X/r and MVA Info From SDG&E

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stuart6gw

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Has anyone had success obtaining x/r and MVA values from San Diego Gas & Electric for their network or for a specific location/area of their network?
 

ron

Senior Member
I haven't worked with that utility, but they are all difficult to get information from in that level of detail. Especially when I ask for those values in the best and worst cases, so I can do short circuit calculations for equipment AIC and withstand specification and the other values for arc flash calculations, they stall and struggle even more.

Stay after them, they will cough up the information.
 

stuart6gw

Member
x/r and MVA Info From SDG&E

x/r and MVA Info From SDG&E

Well, I persisted in my attempts to get this info from SDG&E. No success. I made several attempts to speak with one of their engineers. I got no response. Their engineering department finally forwarded my request to one of their senior project managers. He called to explain that in all his time with SDG&E, he has never had a request for this information. I explained why I needed the information. He admitted that he really didn't understand this level of the technical side of their network, but he just couldn't help me.

Since their generator sources are typically in Texas and Arizona, and my point of interest is in San Diego, California, I could use some nominal range for x/r that applies to power supplied over long transmission lines, and an assumed value for MVA. Any input on this?
 

ron

Senior Member
Is this study for short circuit ratings on the equipment or arc flash.

If for short circuit, try to find the size of the closest upstream transformer from your service and use the infinite primary calculated through to the secondary. 8 is what I use if I have to take a guess for x/r. That will give you a conservative number to use.

If you are calculating for arc flash, you will need to be creative and make that short circuit available value lower.
 

Besoeker

Senior Member
Location
UK
Is this study for short circuit ratings on the equipment or arc flash.

If for short circuit, try to find the size of the closest upstream transformer from your service and use the infinite primary calculated through to the secondary. 8 is what I use if I have to take a guess for x/r. That will give you a conservative number to use.

If you are calculating for arc flash, you will need to be creative and make that short circuit available value lower.
Coincidentally or otherwise, that's something I've just done for our test bay. We have a utility company transformer in our yard and, like others here, It proved very difficult to get information from them. Eventually I got the Z and estimated x and R from that.
I took that and the characteristics of the cable from our main incomer board to our test bay board.
The effect of including the cable was to drop the available fault current below the 10kA figure.
Had it not, I was going to get a three phase choke made to do that.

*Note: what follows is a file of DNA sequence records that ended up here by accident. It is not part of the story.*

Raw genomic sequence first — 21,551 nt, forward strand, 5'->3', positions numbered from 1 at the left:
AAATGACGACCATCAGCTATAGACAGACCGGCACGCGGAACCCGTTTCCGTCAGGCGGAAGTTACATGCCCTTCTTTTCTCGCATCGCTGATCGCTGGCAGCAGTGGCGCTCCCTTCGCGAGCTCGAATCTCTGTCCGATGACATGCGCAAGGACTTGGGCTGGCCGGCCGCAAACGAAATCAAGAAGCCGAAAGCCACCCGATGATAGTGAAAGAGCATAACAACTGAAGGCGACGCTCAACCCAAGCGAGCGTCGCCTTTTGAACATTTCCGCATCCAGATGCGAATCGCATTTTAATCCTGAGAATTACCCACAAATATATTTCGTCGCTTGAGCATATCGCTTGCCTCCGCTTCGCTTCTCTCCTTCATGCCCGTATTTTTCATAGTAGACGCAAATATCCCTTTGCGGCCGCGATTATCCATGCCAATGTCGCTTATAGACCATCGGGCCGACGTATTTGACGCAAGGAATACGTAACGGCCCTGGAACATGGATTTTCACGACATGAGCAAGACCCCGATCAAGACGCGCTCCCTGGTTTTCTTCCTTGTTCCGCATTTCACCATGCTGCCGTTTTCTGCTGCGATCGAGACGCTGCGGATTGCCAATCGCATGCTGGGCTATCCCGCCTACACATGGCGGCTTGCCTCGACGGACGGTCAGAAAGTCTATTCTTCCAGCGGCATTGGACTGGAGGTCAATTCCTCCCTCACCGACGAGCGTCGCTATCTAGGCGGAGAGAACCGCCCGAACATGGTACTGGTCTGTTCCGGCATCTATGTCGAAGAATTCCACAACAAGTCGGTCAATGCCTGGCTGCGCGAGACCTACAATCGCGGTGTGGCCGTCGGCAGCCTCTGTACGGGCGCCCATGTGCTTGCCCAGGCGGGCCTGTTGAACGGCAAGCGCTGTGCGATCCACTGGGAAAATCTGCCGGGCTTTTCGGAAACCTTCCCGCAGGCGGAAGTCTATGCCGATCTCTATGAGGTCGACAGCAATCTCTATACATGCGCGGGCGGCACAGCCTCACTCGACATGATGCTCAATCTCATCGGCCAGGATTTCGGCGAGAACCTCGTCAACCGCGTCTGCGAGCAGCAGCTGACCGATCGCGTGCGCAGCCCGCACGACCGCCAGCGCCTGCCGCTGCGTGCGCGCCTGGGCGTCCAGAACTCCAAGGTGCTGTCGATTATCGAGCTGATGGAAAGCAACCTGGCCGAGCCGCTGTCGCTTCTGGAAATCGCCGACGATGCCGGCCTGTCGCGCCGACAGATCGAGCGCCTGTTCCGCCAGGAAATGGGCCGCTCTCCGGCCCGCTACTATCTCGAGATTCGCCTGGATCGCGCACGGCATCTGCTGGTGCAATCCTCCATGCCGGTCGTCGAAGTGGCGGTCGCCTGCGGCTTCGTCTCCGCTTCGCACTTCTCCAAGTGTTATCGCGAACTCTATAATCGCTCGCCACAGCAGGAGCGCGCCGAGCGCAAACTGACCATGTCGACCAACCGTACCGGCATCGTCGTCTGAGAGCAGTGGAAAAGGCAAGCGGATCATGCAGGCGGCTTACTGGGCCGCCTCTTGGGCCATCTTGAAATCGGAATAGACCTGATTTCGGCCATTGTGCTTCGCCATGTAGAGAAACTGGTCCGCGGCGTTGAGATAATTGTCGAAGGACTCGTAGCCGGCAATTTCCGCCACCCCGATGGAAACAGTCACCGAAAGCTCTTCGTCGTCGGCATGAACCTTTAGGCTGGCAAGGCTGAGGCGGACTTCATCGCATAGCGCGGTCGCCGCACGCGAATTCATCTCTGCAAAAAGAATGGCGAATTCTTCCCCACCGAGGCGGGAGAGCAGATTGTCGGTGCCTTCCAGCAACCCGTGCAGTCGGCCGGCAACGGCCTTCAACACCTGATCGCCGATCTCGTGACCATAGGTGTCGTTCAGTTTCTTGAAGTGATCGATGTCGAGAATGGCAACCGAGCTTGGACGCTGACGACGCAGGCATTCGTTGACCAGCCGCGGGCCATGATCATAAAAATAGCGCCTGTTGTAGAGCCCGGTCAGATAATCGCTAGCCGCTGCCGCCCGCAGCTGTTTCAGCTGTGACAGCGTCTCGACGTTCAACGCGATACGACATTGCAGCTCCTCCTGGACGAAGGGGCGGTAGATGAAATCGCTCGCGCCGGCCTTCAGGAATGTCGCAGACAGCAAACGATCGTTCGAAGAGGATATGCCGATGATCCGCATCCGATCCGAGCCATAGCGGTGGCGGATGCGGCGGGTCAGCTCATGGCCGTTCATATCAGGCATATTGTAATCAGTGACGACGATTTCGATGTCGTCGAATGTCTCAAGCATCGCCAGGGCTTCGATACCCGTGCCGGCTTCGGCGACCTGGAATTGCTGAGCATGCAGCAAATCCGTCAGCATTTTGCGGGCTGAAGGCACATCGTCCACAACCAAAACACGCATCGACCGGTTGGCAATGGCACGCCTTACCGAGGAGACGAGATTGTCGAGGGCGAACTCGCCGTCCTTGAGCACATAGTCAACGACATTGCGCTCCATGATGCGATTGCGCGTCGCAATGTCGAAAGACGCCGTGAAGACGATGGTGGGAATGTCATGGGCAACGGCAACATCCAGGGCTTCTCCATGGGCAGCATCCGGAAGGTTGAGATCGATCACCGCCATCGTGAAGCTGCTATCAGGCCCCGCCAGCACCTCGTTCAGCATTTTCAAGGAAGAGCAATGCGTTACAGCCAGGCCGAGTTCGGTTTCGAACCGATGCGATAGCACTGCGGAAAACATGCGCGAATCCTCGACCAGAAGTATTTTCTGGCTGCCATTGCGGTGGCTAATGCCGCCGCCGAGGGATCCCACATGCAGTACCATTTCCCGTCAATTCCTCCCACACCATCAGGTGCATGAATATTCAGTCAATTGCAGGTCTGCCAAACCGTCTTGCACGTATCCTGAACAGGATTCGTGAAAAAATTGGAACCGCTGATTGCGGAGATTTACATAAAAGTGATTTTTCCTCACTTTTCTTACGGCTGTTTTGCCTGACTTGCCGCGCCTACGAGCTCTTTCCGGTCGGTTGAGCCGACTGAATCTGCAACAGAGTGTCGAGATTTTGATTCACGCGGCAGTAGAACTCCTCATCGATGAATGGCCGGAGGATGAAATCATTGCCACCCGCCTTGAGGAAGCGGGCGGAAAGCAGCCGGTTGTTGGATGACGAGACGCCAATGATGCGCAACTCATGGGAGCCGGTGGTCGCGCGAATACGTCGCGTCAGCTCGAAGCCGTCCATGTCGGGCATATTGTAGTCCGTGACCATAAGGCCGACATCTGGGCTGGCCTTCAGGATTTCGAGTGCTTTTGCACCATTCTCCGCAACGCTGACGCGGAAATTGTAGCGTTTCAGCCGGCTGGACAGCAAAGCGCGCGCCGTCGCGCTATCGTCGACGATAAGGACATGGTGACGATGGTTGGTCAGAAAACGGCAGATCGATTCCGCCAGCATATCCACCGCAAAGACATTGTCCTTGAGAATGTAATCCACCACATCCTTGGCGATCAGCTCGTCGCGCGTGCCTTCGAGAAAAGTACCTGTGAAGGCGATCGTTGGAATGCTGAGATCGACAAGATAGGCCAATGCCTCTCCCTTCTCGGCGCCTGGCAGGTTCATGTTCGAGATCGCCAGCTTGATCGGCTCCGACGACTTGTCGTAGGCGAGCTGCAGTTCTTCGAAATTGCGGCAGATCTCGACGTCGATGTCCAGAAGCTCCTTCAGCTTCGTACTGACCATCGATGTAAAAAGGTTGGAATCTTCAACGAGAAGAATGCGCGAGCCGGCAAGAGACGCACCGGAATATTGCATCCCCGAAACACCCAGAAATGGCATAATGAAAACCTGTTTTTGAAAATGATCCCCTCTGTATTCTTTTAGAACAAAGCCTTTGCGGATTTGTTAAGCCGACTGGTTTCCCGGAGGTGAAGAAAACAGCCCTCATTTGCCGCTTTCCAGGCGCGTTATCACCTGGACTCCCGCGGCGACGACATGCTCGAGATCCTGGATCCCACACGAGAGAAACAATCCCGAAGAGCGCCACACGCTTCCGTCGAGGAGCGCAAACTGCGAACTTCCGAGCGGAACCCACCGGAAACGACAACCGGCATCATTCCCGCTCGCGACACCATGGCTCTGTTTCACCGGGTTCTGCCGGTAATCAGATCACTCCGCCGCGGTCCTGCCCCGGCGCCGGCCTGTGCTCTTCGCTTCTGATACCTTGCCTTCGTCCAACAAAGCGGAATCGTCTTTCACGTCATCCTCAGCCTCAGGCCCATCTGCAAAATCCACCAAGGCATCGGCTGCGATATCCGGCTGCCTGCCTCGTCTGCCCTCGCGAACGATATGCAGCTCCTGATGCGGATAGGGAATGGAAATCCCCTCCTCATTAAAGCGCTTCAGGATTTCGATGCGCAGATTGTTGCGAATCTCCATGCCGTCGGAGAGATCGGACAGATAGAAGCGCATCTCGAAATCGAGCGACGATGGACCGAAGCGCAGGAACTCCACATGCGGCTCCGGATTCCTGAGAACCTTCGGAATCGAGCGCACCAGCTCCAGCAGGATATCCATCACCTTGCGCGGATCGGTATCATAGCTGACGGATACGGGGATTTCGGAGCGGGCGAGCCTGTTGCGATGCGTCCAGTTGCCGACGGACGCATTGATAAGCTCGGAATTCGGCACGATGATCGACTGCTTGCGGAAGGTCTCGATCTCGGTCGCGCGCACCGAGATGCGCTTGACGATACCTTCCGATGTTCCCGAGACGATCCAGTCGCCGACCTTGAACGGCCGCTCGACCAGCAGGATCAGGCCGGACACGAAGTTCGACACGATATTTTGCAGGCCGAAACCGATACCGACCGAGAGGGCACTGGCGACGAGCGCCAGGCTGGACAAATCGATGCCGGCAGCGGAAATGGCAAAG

stuart6gw

Member
x/r and MVA Info From SDG&E

x/r and MVA Info From SDG&E

Thank you for your responses. I am doing a short circuit analysis. I have seen tables recommending x/r values of 2 to 12 for power supplied over long transmission lines. So an x/r value of 8 would be a good conservative approach Ron.

Also, this study is for an existing electrical installation that I have been hired to perform inspection and maintenance for. I have done the calcs for this facility using the simplistic method of "f" factor and "M" multiplier. All the equipment ratings are fine. But I would bet that, using a more realistic method that takes into account asymmetrical short circuit currents, that the 10k rated CB's in at least one of the panels will "flunk". Now, the City of San Diego electrical inspector would require SSC calcs if this were a new installation, but they would accept the simplistic method I described above. So, as far as the AHJ is concerned all would be fine. The least expensive "fix" in this scenario would be to replace the panel feeder breaker with one that is series rated for the panel breakers. But the only question my client will have is, "Is it safe as it is." In light of the lack of input from the utility, my report would recommend that the breaker be replaced. Thoughts?
 

rbalex

Moderator
Staff member
Location
Mission Viejo, CA
Occupation
Professional Electrical Engineer
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stuart6gw

Member
x/r and MVA Info From SDG&E

x/r and MVA Info From SDG&E

Thanks for the suggestions Bob. I mistakenly referred to the SDG&E person I've been trying to work with as a project manager. He is actually their senior project planner. And as I said, he says he has never had anyone inquire about this type of information before. He talked with his engineers, and apparently, they can't help me either.

I am familiar with page 006 of the standard you referred to. I tells me that the available SSC will never exceed 42,000 amps. Unfortunately, that worst case number will be expensive for my clients also. The available SSC at the xfmr secondary is only 24.5k.
 

kingpb

Senior Member
They say it will never exceed 42kA because that is the typical design limit of the equipment in the substation.

Every planning dept I've had to work with has this info., just a matter of getting to the right person.
 
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